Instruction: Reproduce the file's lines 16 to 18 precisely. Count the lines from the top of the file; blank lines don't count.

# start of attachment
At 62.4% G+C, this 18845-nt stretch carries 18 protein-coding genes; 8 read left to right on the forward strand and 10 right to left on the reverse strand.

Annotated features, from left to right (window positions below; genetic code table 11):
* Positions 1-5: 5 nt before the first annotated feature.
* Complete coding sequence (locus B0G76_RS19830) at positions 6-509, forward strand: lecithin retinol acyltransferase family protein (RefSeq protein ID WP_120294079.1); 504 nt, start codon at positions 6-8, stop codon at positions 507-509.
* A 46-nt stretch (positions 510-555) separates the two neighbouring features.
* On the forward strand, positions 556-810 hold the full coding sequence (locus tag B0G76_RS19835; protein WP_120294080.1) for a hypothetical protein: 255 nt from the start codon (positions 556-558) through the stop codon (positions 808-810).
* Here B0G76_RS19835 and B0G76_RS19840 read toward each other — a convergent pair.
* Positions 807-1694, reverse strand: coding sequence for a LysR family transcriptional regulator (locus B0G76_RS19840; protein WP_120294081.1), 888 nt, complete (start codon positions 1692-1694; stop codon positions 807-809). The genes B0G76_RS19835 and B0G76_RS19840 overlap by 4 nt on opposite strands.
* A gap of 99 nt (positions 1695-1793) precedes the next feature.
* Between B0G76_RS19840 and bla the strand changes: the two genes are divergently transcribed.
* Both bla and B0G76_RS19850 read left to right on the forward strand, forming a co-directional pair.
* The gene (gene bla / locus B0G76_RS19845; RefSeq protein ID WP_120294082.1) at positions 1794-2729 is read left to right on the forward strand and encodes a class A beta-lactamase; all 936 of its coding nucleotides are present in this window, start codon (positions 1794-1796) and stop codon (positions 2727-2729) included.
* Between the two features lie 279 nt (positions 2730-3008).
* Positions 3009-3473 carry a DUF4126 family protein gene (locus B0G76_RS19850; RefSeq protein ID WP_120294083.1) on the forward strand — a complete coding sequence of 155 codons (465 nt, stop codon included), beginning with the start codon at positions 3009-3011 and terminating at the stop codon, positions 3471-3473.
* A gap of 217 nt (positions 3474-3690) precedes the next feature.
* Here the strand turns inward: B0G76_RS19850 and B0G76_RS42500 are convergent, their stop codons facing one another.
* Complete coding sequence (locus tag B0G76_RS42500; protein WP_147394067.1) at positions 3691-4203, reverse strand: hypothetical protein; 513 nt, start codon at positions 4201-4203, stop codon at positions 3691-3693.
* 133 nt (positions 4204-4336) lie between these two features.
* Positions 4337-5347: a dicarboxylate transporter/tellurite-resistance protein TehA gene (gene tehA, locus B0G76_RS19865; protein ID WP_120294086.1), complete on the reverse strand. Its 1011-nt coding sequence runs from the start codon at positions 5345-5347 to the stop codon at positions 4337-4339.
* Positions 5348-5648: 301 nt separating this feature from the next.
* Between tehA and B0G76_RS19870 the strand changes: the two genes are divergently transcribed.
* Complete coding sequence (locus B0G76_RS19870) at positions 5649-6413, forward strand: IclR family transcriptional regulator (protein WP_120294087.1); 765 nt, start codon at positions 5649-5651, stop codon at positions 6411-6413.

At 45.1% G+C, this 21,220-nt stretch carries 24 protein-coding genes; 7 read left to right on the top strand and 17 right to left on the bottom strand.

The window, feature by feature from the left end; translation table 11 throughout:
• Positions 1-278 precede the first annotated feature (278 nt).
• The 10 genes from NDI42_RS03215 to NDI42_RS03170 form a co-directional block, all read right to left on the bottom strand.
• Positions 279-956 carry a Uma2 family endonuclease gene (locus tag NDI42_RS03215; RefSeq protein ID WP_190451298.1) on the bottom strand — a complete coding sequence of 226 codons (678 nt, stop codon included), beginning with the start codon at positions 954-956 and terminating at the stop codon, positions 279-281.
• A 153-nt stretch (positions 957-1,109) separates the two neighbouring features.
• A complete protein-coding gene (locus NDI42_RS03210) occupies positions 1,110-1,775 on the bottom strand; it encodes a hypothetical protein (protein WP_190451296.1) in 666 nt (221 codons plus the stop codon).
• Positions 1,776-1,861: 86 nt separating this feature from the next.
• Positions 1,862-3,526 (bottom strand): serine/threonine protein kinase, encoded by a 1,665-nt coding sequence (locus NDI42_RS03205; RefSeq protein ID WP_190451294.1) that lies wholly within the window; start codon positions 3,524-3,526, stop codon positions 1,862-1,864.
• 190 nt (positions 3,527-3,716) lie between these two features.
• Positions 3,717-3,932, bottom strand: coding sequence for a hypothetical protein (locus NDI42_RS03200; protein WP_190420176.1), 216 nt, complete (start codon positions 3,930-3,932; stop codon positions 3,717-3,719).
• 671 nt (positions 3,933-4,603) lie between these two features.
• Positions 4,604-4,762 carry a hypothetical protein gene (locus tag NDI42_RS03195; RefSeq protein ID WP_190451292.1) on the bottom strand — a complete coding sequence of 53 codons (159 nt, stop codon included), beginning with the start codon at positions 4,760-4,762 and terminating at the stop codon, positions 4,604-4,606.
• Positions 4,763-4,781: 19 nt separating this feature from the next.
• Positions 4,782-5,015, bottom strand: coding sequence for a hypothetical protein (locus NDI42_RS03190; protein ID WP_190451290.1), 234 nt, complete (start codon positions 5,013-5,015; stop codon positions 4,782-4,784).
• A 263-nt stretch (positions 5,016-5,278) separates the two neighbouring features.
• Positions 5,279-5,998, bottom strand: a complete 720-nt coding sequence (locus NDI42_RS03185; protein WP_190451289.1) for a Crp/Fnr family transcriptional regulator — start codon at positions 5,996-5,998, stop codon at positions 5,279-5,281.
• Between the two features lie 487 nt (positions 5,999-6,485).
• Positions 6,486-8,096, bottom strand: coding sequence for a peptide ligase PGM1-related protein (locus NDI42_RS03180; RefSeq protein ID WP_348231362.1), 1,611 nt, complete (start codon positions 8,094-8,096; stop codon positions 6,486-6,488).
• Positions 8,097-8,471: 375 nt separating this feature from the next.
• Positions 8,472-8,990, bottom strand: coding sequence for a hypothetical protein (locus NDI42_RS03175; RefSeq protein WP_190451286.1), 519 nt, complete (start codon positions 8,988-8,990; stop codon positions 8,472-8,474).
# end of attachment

* Here the strand turns inward: B0G76_RS19850 and B0G76_RS42500 are convergent, their stop codons facing one another.
* Complete coding sequence (locus tag B0G76_RS42500; protein WP_147394067.1) at positions 3691-4203, reverse strand: hypothetical protein; 513 nt, start codon at positions 4201-4203, stop codon at positions 3691-3693.
* 133 nt (positions 4204-4336) lie between these two features.